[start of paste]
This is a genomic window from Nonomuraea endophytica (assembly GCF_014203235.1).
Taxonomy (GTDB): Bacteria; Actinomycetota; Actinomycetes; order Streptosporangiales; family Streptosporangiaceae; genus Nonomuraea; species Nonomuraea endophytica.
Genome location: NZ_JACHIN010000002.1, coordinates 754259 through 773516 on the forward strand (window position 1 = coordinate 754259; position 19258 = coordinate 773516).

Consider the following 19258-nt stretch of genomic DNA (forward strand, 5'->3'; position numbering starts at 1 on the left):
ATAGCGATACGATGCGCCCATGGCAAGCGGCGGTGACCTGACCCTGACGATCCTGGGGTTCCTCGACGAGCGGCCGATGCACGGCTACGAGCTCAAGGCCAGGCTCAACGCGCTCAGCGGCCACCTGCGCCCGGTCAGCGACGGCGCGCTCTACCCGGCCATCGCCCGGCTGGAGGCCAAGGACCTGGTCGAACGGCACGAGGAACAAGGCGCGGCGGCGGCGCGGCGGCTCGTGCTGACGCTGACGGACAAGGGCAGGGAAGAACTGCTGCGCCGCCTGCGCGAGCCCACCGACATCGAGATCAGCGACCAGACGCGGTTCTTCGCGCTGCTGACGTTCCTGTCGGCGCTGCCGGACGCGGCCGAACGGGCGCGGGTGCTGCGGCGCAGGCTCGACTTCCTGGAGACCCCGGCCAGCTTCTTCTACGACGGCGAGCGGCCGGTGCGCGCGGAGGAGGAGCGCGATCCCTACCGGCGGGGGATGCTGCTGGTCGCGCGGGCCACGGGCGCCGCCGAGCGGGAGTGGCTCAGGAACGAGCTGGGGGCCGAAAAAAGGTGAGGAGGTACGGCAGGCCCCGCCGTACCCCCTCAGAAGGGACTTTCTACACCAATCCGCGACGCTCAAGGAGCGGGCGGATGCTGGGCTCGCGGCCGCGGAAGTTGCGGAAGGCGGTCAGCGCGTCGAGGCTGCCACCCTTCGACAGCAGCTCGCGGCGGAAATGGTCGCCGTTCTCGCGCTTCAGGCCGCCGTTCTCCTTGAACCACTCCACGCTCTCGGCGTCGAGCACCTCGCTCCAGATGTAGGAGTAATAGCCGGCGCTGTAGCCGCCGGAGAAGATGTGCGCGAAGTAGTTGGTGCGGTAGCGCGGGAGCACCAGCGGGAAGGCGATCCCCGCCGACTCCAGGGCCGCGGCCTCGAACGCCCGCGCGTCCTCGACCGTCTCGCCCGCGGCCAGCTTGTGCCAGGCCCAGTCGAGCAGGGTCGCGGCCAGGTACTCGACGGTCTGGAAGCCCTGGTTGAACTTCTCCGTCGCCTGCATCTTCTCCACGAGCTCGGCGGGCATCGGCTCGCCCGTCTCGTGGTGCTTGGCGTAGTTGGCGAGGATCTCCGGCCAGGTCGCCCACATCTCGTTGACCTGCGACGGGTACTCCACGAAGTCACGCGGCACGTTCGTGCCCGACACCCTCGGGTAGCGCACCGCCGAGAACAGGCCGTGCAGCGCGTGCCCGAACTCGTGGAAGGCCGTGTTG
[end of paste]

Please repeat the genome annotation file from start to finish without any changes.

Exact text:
This is a genomic window from Nonomuraea endophytica (assembly GCF_014203235.1).
Taxonomy (GTDB): Bacteria; Actinomycetota; Actinomycetes; order Streptosporangiales; family Streptosporangiaceae; genus Nonomuraea; species Nonomuraea endophytica.
Genome location: NZ_JACHIN010000002.1, coordinates 754259 through 773516 on the forward strand (window position 1 = coordinate 754259; position 19258 = coordinate 773516).

Consider the following 19258-nt stretch of genomic DNA (forward strand, 5'->3'; position numbering starts at 1 on the left):
ATAGCGATACGATGCGCCCATGGCAAGCGGCGGTGACCTGACCCTGACGATCCTGGGGTTCCTCGACGAGCGGCCGATGCACGGCTACGAGCTCAAGGCCAGGCTCAACGCGCTCAGCGGCCACCTGCGCCCGGTCAGCGACGGCGCGCTCTACCCGGCCATCGCCCGGCTGGAGGCCAAGGACCTGGTCGAACGGCACGAGGAACAAGGCGCGGCGGCGGCGCGGCGGCTCGTGCTGACGCTGACGGACAAGGGCAGGGAAGAACTGCTGCGCCGCCTGCGCGAGCCCACCGACATCGAGATCAGCGACCAGACGCGGTTCTTCGCGCTGCTGACGTTCCTGTCGGCGCTGCCGGACGCGGCCGAACGGGCGCGGGTGCTGCGGCGCAGGCTCGACTTCCTGGAGACCCCGGCCAGCTTCTTCTACGACGGCGAGCGGCCGGTGCGCGCGGAGGAGGAGCGCGATCCCTACCGGCGGGGGATGCTGCTGGTCGCGCGGGCCACGGGCGCCGCCGAGCGGGAGTGGCTCAGGAACGAGCTGGGGGCCGAAAAAAGGTGAGGAGGTACGGCAGGCCCCGCCGTACCCCCTCAGAAGGGACTTTCTACACCAATCCGCGACGCTCAAGGAGCGGGCGGATGCTGGGCTCGCGGCCGCGGAAGTTGCGGAAGGCGGTCAGCGCGTCGAGGCTGCCACCCTTCGACAGCAGCTCGCGGCGGAAATGGTCGCCGTTCTCGCGCTTCAGGCCGCCGTTCTCCTTGAACCACTCCACGCTCTCGGCGTCGAGCACCTCGCTCCAGATGTAGGAGTAATAGCCGGCGCTGTAGCCGCCGGAGAAGATGTGCGCGAAGTAGTTGGTGCGGTAGCGCGGGAGCACCAGCGGGAAGGCGATCCCCGCCGACTCCAGGGCCGCGGCCTCGAACGCCCGCGCGTCCTCGACCGTCTCGCCCGCGGCCAGCTTGTGCCAGGCCCAGTCGAGCAGGGTCGCGGCCAGGTACTCGACGGTCTGGAAGCCCTGGTTGAACTTCTCCGTCGCCTGCATCTTCTCCACGAGCTCGGCGGGCATCGGCTCGCCCGTCTCGTGGTGCTTGGCGTAGTTGGCGAGGATCTCCGGCCAGGTCGCCCACATCTCGTTGACCTGCGACGGGTACTCCACGAAGTCACGCGGCACGTTCGTGCCCGACACCCTCGGGTAGCGCACCGCCGAGAACAGGCCGTGCAGCGCGTGCCCGAACTCGTGGAAGGCCGTGTTG